Your mortgage lender could be regulated by any number of entities. If indeed it is a bank, it could be regulated by the Federal Reserve or the Office of the Comptroller of the Currency. If the bank has a state charter it could be regulated by the Federal Reserve and the state where they are located or just the state if it is not a member of the Federal Reserve system.
Not all mortgage lenders are banks. If your lender is not a depository institution it is most likely regulated by the state in which it is operating. Mortgage brokers are licensed through and regulated by the state(s) where they originate loans.
Some laws and regulations pertaining to lenders are enforced by other agencies. For example laws and regulations pertaining to fraudulent advertising practices may be enforced by the Federal Trade Commission. Some laws and regulations such as the Real Estate Settlement Procedures Act (RESPA) were, up until recently, enforced by the Department of Housing and Urban Development (HUD). Criminal activity may be investigated by the FBI.
As you can see with this patchwork of regulators it has been difficult for consumers to determine who to go to with their complaints about mortgage lending. The consumer not only needed to know which regulator to complain to, but also which law or regulation they think was broken. Often these regulators were not well set up to respond to individual consumer complaints.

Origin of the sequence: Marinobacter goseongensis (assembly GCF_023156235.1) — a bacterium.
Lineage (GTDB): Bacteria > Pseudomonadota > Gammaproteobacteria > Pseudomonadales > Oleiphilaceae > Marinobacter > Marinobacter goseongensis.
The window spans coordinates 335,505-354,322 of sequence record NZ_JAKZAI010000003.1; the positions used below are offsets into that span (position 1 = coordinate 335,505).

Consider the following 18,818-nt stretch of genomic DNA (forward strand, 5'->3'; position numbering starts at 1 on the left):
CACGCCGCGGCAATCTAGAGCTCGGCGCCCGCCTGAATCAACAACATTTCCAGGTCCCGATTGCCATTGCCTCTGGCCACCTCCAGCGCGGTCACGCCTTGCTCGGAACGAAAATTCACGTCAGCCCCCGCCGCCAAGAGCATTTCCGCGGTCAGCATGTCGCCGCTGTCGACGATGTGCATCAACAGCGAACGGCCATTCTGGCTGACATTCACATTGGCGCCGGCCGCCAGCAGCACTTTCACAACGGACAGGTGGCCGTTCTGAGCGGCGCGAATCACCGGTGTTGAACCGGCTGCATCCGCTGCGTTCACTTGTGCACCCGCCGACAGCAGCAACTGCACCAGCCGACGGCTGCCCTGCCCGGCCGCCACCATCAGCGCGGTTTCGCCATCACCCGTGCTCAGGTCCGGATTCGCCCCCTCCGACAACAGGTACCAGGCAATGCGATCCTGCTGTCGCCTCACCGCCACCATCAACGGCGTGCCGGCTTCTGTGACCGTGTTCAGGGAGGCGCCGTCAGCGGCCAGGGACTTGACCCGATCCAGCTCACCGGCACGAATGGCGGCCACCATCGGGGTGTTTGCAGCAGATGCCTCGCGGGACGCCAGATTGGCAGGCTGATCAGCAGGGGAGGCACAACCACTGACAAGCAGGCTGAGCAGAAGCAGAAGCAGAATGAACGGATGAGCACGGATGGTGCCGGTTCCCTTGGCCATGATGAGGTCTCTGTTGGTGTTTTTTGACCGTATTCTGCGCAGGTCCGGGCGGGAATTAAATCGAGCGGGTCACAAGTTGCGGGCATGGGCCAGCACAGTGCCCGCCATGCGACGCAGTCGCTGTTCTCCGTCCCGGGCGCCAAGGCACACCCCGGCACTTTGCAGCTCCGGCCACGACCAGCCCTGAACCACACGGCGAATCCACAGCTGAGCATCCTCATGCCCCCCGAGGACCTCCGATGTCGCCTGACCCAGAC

In 2010 Congress passed the Dodd–Frank Wall Street Reform and Consumer Protection Act known as the Dodd-Frank Act. Title X of the Dodd-Frank Act established the Consumer Financial Protection Bureau (CFPB). One of the functions of this agency is to give a centralized place for consumers to complain about financial products including mortgages.
The advantage this gives to the citizen with a problem, whether it is a mortgage, a credit card, a student loan or any other financial product or service, is that the consumer doesn’t have to know which regulator to contact or know which law might have been broken. The CFPB can take the complaint.
The first step they take after receiving a complaint is they contact the company. Since the CFPB has been given broad regulatory power the financial institution that receives a complaint from the CFPB typically will respond quickly. You will be able to review and comment on the response. If the CFPB thinks that a law or regulation has been broken, they can take action or share the information with state or federal law enforcement.
The CFPB analyzes the number and types of complaints they are receiving to help them with their supervision of financial institutions. They also report to Congress about the number and types of complaints consumers are making and they publish a Consumer Complaint Database online.
Here is a link to the CFPB where you can make a complaint: Submit a complaint to the CFPB
Good luck and I hope you are able to get your problem resolved quickly.